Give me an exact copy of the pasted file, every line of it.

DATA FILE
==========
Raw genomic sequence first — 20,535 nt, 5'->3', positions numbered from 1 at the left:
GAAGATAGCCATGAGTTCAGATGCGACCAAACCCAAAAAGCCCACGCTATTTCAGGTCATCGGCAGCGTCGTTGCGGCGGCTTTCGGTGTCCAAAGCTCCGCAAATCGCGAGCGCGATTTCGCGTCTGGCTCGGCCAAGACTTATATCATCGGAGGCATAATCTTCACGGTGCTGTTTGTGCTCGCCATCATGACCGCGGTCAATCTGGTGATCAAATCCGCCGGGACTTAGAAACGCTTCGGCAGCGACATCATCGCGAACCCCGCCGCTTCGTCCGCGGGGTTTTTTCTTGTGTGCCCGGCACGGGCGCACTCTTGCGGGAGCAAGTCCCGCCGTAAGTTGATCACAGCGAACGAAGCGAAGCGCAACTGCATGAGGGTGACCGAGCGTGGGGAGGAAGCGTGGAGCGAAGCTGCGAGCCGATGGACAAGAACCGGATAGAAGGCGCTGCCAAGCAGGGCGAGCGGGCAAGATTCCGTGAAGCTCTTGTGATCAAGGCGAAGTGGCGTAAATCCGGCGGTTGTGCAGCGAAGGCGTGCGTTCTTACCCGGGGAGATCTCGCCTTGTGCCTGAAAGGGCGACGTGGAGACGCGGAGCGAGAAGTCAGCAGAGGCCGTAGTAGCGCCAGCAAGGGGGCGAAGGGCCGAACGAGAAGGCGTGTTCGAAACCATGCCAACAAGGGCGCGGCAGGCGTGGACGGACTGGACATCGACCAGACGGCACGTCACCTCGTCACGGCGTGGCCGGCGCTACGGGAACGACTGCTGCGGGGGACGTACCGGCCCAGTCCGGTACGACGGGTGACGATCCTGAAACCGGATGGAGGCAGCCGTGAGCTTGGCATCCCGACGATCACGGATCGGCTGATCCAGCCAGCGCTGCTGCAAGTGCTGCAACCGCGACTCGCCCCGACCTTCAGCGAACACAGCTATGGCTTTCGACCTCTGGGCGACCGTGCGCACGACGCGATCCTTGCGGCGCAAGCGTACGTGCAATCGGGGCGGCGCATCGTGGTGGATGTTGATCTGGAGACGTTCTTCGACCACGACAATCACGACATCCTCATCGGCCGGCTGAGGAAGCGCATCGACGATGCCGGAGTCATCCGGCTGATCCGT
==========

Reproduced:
Raw genomic sequence first — 20,535 nt, 5'->3', positions numbered from 1 at the left:
GAAGATAGCCATGAGTTCAGATGCGACCAAACCCAAAAAGCCCACGCTATTTCAGGTCATCGGCAGCGTCGTTGCGGCGGCTTTCGGTGTCCAAAGCTCCGCAAATCGCGAGCGCGATTTCGCGTCTGGCTCGGCCAAGACTTATATCATCGGAGGCATAATCTTCACGGTGCTGTTTGTGCTCGCCATCATGACCGCGGTCAATCTGGTGATCAAATCCGCCGGGACTTAGAAACGCTTCGGCAGCGACATCATCGCGAACCCCGCCGCTTCGTCCGCGGGGTTTTTTCTTGTGTGCCCGGCACGGGCGCACTCTTGCGGGAGCAAGTCCCGCCGTAAGTTGATCACAGCGAACGAAGCGAAGCGCAACTGCATGAGGGTGACCGAGCGTGGGGAGGAAGCGTGGAGCGAAGCTGCGAGCCGATGGACAAGAACCGGATAGAAGGCGCTGCCAAGCAGGGCGAGCGGGCAAGATTCCGTGAAGCTCTTGTGATCAAGGCGAAGTGGCGTAAATCCGGCGGTTGTGCAGCGAAGGCGTGCGTTCTTACCCGGGGAGATCTCGCCTTGTGCCTGAAAGGGCGACGTGGAGACGCGGAGCGAGAAGTCAGCAGAGGCCGTAGTAGCGCCAGCAAGGGGGCGAAGGGCCGAACGAGAAGGCGTGTTCGAAACCATGCCAACAAGGGCGCGGCAGGCGTGGACGGACTGGACATCGACCAGACGGCACGTCACCTCGTCACGGCGTGGCCGGCGCTACGGGAACGACTGCTGCGGGGGACGTACCGGCCCAGTCCGGTACGACGGGTGACGATCCTGAAACCGGATGGAGGCAGCCGTGAGCTTGGCATCCCGACGATCACGGATCGGCTGATCCAGCCAGCGCTGCTGCAAGTGCTGCAACCGCGACTCGCCCCGACCTTCAGCGAACACAGCTATGGCTTTCGACCTCTGGGCGACCGTGCGCACGACGCGATCCTTGCGGCGCAAGCGTACGTGCAATCGGGGCGGCGCATCGTGGTGGATGTTGATCTGGAGACGTTCTTCGACCACGACAATCACGACATCCTCATCGGCCGGCTGAGGAAGCGCATCGACGATGCCGGAGTCATCCGGCTGATCCGT